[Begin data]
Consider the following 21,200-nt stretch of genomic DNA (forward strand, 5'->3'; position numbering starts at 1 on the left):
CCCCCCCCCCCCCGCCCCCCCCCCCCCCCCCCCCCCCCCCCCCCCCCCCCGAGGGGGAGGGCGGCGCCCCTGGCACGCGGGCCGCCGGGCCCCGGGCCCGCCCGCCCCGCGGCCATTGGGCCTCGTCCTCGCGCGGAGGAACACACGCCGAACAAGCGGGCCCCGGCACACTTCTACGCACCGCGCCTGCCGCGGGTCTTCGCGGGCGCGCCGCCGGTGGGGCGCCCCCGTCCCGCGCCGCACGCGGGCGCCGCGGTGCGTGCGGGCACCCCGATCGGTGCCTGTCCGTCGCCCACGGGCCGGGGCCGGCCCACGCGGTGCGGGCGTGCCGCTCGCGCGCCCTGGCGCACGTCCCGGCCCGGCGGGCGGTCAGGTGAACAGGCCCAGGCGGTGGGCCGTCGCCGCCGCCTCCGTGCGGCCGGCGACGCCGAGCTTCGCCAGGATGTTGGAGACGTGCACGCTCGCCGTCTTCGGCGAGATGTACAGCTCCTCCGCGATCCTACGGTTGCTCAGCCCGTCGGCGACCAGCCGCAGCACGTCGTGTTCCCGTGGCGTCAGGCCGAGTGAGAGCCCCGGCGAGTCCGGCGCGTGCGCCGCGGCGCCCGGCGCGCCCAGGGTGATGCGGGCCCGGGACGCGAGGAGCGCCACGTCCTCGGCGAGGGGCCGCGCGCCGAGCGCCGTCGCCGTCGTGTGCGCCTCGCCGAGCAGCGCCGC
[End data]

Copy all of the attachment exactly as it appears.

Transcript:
Consider the following 21,200-nt stretch of genomic DNA (forward strand, 5'->3'; position numbering starts at 1 on the left):
CCCCCCCCCCCCCGCCCCCCCCCCCCCCCCCCCCCCCCCCCCCCCCCCCCGAGGGGGAGGGCGGCGCCCCTGGCACGCGGGCCGCCGGGCCCCGGGCCCGCCCGCCCCGCGGCCATTGGGCCTCGTCCTCGCGCGGAGGAACACACGCCGAACAAGCGGGCCCCGGCACACTTCTACGCACCGCGCCTGCCGCGGGTCTTCGCGGGCGCGCCGCCGGTGGGGCGCCCCCGTCCCGCGCCGCACGCGGGCGCCGCGGTGCGTGCGGGCACCCCGATCGGTGCCTGTCCGTCGCCCACGGGCCGGGGCCGGCCCACGCGGTGCGGGCGTGCCGCTCGCGCGCCCTGGCGCACGTCCCGGCCCGGCGGGCGGTCAGGTGAACAGGCCCAGGCGGTGGGCCGTCGCCGCCGCCTCCGTGCGGCCGGCGACGCCGAGCTTCGCCAGGATGTTGGAGACGTGCACGCTCGCCGTCTTCGGCGAGATGTACAGCTCCTCCGCGATCCTACGGTTGCTCAGCCCGTCGGCGACCAGCCGCAGCACGTCGTGTTCCCGTGGCGTCAGGCCGAGTGAGAGCCCCGGCGAGTCCGGCGCGTGCGCCGCGGCGCCCGGCGCGCCCAGGGTGATGCGGGCCCGGGACGCGAGGAGCGCCACGTCCTCGGCGAGGGGCCGCGCGCCGAGCGCCGTCGCCGTCGTGTGCGCCTCGCCGAGCAGCGCCGC